Prequels can be a tricky thing; unlike a sequel, these stories are always trying to fill in information that existed prior to the original work. While audiences might often wonder what happened to a character prior to the original story, what they find out may remove some of the original mystery, or just be something disappointing–as it doesn’t match up to the imagined story the audience had created prior to the prequel existing. I can say one thing right now, though: Life is Strange: Before the Storm is an example of a prequel story done right.
So much mystery surrounded the story of Life is Strange, and Chloe in particular. Our titular character Max had been gone so long that whatever happened in her best friend Chloe’s life during their break was only told through the words of other characters, and small hints here and there–but it was never the main story. There was a disappearance to be solved–people to save. There simply wasn’t time to delve into the backstories of other characters. That’s what Before the Storm can, and does, do with Chloe Price and Rachel Amber.
Set three years before Life is Strange, Before the Storm tells the story of how Chloe struggles with her father’s death, her mother moving on with her soon-to-be step-father David, the loss of her best friend Max to Seattle, and most importantly, the formation of her relationship with Rachel Amber. As you may recall, Rachel is missing in Life is Strange, and then dead–we never truly got a chance to know her. Through this story, we get to meet her alive and well, and begin to see why she had such a huge impact on Chloe’s life.
Before I get into the first chapter (named Awake), let me say a quick word about game mechanics. Before the Storm plays mostly in the same way that Life is Strange did; the basic controls are the same, along with dialogue choices. However, unlike Max, Chloe can’t rewind time–so now, unless you want to reload a save, you have to live with your choices and the consequences of those choices. You won’t know how those choices may affect things until a good deal of time later, and one choice builds on the next. I really enjoyed this aspect, it and made me truly focus on what decisions I was making. Like Max and her photography, Chloe has her own special way of leaving her mark, too–this time with graffiti. There are places within the chapters where you can have Chloe mark up a wall or an object, which goes into her journal as well.
My favorite new mechanic are the ‘backtalk challenges’– something that is completely suited to Chloe’s personality. These challenges let you use arguments and insults to get what you want, whether it be to get into a rock show, or to get David to shut up. There are meters to show how well you are doing versus how well your opponent is doing, and you truly have to pay attention to win. The character you’re in battle with gives verbal hints on what dialogue choice will win you a point towards winning the challenge in general. It’s a fun mechanic, and I genuinely love it.
The journal ‘menu’ exists in this game as it did in Life is Strange, including blurbs on the characters you meet (and Chloe’s feelings on them), text messages, and most importantly, letters to Max. These are letters that Chloe never intends to send, but give insight throughout the chapter into Chloe’s feelings regarding what is happening around her, and the profound emotions churning within her. Max may be gone, but she certainly isn’t forgotten.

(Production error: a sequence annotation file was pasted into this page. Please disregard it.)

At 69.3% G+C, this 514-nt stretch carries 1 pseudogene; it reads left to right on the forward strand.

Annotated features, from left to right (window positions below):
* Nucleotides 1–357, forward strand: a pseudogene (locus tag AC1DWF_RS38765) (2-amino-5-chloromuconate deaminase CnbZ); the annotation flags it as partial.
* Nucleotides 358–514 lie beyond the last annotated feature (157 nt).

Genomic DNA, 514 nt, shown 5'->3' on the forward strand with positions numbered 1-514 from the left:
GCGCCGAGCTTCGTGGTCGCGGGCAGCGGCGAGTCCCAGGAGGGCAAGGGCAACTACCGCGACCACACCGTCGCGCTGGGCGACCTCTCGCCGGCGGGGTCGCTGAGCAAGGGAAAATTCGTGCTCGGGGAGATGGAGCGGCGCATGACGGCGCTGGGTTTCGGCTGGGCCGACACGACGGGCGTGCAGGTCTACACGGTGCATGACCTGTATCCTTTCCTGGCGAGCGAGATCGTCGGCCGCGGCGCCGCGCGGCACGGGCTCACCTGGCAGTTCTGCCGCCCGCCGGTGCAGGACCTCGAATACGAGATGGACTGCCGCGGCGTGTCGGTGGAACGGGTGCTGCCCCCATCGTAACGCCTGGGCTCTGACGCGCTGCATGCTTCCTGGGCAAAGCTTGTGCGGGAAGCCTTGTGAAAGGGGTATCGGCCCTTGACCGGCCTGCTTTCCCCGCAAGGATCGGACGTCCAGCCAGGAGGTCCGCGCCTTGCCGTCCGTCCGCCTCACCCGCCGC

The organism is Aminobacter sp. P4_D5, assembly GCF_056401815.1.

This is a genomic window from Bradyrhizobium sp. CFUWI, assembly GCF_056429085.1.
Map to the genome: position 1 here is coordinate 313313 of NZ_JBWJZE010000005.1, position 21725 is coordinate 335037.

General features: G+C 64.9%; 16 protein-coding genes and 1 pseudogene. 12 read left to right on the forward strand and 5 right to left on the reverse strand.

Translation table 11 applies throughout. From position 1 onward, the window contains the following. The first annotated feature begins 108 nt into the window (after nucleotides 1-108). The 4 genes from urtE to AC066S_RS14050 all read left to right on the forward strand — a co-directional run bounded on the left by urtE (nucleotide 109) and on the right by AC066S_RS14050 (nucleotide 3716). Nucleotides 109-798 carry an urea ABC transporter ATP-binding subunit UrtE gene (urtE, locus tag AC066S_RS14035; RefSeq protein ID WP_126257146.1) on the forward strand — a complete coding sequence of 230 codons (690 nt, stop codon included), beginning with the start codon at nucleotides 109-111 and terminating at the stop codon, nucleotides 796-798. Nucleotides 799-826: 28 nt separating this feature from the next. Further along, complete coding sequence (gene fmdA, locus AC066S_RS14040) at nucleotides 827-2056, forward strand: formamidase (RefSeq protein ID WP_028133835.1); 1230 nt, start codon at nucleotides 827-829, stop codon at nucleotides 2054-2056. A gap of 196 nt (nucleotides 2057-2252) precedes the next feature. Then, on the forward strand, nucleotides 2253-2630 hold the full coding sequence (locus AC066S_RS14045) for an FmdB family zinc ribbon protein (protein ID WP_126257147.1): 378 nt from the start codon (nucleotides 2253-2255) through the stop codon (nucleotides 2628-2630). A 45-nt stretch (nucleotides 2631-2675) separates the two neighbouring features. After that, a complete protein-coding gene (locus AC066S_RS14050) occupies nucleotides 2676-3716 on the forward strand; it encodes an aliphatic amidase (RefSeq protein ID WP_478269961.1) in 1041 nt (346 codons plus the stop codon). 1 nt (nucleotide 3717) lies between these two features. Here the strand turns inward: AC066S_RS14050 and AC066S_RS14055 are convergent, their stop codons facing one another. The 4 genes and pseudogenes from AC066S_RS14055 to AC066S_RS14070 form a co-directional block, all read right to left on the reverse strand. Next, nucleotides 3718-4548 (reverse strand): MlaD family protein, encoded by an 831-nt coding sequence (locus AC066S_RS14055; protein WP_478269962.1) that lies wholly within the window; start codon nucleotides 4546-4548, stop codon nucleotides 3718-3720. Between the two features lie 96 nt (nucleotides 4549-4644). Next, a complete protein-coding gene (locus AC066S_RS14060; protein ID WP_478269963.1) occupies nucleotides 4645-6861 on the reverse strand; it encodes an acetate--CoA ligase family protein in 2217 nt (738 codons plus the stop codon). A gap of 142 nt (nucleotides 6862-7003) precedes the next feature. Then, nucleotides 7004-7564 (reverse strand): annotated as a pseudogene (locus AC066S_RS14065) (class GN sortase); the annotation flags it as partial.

Being a spoiler-free review, I don’t want to give too much away about the plot of the story. However, it is pleasant to just play a story about a young woman trying to find herself; there isn’t some grand mystery to solve (currently)–it’s just Chloe trying to survive life. The loss of her father, the loss of her best friend, both of these weigh on her like shrouds, making it difficult to interact with anyone in a way that isn’t negative. Friends, family, it doesn’t matter. The signs of her pain show through in defensiveness and anger, her mouth ready to cut down anyone who pokes at the chinks in her armor.
Rachel Amber, of course, is holding her own pain as well, but it manifests more internally. Where Chloe lashes out, Rachel internalizes, more willing to brush things off and push forward than face the demons within herself–until they all coming spilling out in fiery glory. Rachel herself is an interesting enigma, and one I’m enjoying getting to know. She is the popular girl we have all heard about, and it’s clear why Chloe is drawn to her–and while Rachel is drawn to Chloe, as well. The scenes with them on the train were my favorite; the creators allowed the characters to breathe and learn about each other in a slower way, all accompanied by the amazing music that Life is Strange is known for (bringing on the group Daughter for this project was one of the best things Deck Nine could have done).
The minor characters have been well fleshed out, too; we see both new and familiar faces, and get to experience some fun little side quests if you so choose to follow them (for example, you can play D&D before hitting school). Again, each choice you make (or don’t make) may have consequences down the line. I’ve played through twice, and I was able to walk down an entirely different story path at the school that I didn’t the first time by making a few key choice changes earlier in the game–which means the game has replayability, even in the first chapter.
Without giving away anything, the last ten minutes of this chapter left me genuinely excited for the next chapter, and certainly with some big questions–especially about Rachel. There are certain things that occur that could be metaphorical, literal, or both. Given that this is Life is Strange, I’m banking that it’s a little bit of each. But again, with no way to wind back the clock, and no Max to save Chloe–we’re on our own. And I’m genuinely excited about that.